The leader of City of Lincoln Council has said that a ‘Brexit recession’ could cause lasting harm to the city’s economy, while also suggesting that a future government may be forced to hold a second European Union referendum.
Labour councillor Ric Metcalfe told The Lincolnite that the uncertainty brought about by the UK’s vote to leave the EU and financial forecasts predicting a downturn in the economy would all potentially have a significant effect on Lincoln.
Councillor Metcalfe, who voted Remain in the referendum, added that further cuts to the council’s budget would be introduced if the economy fell into recession.
He said: “If we do get a recession, that inevitably affects the council’s resources. It means we get less income which can create budget difficulties and widen the gap between our income and our expenditure so we could end up having to find greater savings.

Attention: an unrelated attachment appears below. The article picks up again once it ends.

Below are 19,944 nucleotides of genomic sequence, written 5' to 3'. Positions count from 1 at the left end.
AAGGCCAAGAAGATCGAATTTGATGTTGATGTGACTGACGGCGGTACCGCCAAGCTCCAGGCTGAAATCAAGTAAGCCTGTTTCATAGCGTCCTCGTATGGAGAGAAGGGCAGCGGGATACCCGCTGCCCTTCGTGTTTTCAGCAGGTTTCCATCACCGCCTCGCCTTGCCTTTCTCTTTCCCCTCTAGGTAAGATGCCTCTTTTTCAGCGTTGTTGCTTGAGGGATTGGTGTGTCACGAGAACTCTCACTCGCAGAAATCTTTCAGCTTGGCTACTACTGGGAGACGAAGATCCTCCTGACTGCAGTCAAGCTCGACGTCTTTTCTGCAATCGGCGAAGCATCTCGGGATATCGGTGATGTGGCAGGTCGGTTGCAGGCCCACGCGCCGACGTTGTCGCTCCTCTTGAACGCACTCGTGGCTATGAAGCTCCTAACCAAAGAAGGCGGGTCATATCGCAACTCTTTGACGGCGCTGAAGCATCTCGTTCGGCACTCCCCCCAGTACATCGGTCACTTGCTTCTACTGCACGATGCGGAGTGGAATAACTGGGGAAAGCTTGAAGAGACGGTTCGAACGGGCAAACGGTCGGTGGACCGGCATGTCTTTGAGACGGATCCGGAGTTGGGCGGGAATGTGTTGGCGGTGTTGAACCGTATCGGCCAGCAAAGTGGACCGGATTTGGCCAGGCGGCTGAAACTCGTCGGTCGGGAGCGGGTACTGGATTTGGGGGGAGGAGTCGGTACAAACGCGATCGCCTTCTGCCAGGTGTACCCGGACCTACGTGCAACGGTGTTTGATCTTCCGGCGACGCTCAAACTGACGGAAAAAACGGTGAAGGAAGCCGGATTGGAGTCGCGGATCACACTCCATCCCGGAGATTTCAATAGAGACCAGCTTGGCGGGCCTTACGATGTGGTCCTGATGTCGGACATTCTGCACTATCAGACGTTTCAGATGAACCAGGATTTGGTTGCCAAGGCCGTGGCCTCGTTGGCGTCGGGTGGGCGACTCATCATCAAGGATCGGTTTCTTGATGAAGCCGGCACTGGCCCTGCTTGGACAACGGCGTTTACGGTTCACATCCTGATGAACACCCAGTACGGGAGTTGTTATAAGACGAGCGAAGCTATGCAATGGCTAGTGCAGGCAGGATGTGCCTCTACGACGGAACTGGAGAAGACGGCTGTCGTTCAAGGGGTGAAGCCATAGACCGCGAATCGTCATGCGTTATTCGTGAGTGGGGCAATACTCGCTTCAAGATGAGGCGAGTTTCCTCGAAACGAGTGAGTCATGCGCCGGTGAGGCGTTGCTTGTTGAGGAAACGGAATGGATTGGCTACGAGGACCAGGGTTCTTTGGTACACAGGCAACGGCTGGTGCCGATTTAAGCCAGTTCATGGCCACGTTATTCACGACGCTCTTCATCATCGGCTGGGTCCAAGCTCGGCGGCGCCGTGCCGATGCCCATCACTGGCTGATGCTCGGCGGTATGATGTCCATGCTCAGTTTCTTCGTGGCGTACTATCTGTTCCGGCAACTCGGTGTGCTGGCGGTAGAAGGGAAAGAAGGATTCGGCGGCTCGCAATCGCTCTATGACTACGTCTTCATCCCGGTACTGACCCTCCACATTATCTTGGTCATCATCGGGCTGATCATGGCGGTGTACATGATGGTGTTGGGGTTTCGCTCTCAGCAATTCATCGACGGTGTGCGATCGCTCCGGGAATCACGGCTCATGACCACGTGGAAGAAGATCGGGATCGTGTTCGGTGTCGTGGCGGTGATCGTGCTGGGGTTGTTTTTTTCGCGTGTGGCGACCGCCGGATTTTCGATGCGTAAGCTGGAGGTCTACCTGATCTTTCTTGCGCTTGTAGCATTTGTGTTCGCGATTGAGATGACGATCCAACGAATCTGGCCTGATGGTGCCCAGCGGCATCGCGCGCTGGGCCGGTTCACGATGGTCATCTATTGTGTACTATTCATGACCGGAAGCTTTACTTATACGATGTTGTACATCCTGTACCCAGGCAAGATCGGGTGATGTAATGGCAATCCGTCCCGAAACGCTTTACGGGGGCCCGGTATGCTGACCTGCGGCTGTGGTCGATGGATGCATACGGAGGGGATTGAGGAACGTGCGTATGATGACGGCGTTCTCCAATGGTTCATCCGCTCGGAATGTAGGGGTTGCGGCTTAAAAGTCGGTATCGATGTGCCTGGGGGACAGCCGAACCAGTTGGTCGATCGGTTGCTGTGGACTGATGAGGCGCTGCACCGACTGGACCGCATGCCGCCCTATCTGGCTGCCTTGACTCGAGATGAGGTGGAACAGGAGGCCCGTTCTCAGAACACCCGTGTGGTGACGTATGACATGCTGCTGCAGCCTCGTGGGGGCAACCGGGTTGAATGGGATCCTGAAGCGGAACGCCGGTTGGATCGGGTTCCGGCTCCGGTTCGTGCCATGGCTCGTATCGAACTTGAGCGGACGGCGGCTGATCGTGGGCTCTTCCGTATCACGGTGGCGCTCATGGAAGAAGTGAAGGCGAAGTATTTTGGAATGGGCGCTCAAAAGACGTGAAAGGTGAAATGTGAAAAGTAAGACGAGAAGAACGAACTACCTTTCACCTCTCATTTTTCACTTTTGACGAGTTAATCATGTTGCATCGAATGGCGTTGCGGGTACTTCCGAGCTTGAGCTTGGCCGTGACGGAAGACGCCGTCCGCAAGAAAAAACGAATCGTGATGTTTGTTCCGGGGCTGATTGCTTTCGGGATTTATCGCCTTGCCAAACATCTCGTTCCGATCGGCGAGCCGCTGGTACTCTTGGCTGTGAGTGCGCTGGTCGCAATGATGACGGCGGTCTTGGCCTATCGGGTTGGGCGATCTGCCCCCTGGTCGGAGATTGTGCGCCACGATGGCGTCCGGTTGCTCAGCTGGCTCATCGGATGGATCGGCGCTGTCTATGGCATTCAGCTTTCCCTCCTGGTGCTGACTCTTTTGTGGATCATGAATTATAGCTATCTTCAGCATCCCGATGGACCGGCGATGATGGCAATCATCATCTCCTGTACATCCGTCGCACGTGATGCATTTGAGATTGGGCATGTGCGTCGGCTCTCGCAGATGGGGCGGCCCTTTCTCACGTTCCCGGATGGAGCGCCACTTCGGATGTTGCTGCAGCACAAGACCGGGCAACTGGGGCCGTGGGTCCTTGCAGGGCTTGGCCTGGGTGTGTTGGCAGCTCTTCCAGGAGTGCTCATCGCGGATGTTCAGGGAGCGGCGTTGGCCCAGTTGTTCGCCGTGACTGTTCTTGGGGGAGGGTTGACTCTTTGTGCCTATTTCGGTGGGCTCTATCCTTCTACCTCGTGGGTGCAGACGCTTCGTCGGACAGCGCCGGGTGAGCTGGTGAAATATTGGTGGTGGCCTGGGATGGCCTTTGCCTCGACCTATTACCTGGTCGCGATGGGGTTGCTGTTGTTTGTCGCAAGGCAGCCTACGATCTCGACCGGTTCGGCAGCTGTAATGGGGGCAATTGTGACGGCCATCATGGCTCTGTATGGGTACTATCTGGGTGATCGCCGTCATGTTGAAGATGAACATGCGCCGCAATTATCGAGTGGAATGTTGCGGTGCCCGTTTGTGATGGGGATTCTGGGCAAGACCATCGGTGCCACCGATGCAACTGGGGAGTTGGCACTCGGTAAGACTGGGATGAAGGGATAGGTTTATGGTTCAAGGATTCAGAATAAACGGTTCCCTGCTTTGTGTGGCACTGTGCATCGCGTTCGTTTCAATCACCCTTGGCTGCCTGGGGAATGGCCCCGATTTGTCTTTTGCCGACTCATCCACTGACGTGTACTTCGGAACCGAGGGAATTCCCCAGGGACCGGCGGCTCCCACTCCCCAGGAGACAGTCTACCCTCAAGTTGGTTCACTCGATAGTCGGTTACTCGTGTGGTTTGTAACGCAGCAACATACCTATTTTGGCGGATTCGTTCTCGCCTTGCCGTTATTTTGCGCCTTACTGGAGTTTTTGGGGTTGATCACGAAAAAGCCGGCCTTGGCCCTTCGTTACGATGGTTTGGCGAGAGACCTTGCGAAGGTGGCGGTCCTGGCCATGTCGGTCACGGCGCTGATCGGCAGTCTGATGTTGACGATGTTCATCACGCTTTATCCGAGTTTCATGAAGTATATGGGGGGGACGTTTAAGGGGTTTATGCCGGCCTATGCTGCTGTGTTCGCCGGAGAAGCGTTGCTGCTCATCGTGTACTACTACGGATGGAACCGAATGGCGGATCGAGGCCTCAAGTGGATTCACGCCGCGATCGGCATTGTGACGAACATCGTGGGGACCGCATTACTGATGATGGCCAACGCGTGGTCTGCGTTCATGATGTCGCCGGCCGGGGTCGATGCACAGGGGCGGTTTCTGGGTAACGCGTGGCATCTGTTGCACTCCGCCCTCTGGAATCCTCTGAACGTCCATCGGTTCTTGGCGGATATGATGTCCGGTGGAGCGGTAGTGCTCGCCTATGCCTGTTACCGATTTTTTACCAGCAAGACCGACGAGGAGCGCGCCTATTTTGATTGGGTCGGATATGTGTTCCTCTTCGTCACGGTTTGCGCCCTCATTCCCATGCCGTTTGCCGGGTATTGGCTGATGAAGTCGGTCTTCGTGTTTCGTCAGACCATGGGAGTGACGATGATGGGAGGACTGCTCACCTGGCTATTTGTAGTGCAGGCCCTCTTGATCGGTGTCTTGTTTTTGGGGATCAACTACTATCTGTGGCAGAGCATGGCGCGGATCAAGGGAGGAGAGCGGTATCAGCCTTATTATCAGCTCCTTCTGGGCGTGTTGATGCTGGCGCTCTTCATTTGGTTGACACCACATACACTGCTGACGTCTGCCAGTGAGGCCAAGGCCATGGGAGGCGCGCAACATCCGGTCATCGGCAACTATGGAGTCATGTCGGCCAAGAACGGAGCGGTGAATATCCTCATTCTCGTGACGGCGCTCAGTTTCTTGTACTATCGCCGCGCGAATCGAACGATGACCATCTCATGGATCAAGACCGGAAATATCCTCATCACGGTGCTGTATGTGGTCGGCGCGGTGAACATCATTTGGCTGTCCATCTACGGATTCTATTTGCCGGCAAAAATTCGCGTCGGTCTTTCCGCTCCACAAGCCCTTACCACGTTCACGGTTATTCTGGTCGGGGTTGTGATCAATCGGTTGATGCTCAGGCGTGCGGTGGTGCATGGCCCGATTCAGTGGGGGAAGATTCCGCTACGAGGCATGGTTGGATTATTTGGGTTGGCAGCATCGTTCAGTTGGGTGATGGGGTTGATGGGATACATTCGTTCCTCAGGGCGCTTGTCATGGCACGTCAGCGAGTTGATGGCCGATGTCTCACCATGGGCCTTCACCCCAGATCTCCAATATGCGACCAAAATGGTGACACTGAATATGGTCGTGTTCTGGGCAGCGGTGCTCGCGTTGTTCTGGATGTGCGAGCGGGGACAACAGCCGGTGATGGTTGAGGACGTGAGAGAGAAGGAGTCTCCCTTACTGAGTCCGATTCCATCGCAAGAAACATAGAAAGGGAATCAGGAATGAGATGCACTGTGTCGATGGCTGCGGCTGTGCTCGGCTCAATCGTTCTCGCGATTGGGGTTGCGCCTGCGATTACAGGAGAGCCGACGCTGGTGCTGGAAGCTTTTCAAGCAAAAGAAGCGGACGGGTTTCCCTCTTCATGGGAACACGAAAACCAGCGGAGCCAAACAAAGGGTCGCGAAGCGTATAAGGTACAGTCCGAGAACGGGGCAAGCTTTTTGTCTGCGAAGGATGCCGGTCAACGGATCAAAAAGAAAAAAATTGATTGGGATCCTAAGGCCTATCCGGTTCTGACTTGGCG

“We’re already having to find approaching £1 million in savings over the next three years so we certainly wouldn’t want to see that position worsen.”
Second referendum possible
Councillor Metcalfe also suggested that a future UK government may be forced to hold a second EU referendum following the likely lengthy negotiations on the continent.
He said: “The negotiations are probably going to take a lot longer than many people might think. I think it’s going to be complicated and difficult and in the end the solution on offer may well be very different from what many people expected prior to the referendum.
“People have been ruling out a second referendum on democratic grounds, saying that the decision has been made and we shouldn’t in any way be seen to be going back on the democratic will of the people.
The reality is that if you get a complicated deal that doesn’t give people everything that they wanted and expected, that may pose a very serious dilemma for a British government.
“That British government may then have to make a decision to put whatever deal emerges from those long and protracted negotiations to the British people.”
Councillor Metcalfe also poured scorn on Leave campaigners’ hopes of a best of both worlds scenario, where the UK retained access to the single market and introduced tough new limits on free movement of people.
He added: “I will be astonished if we get anything resembling the economic benefits while avoiding the economic harm to the country and also get a restriction on free movement of labour.”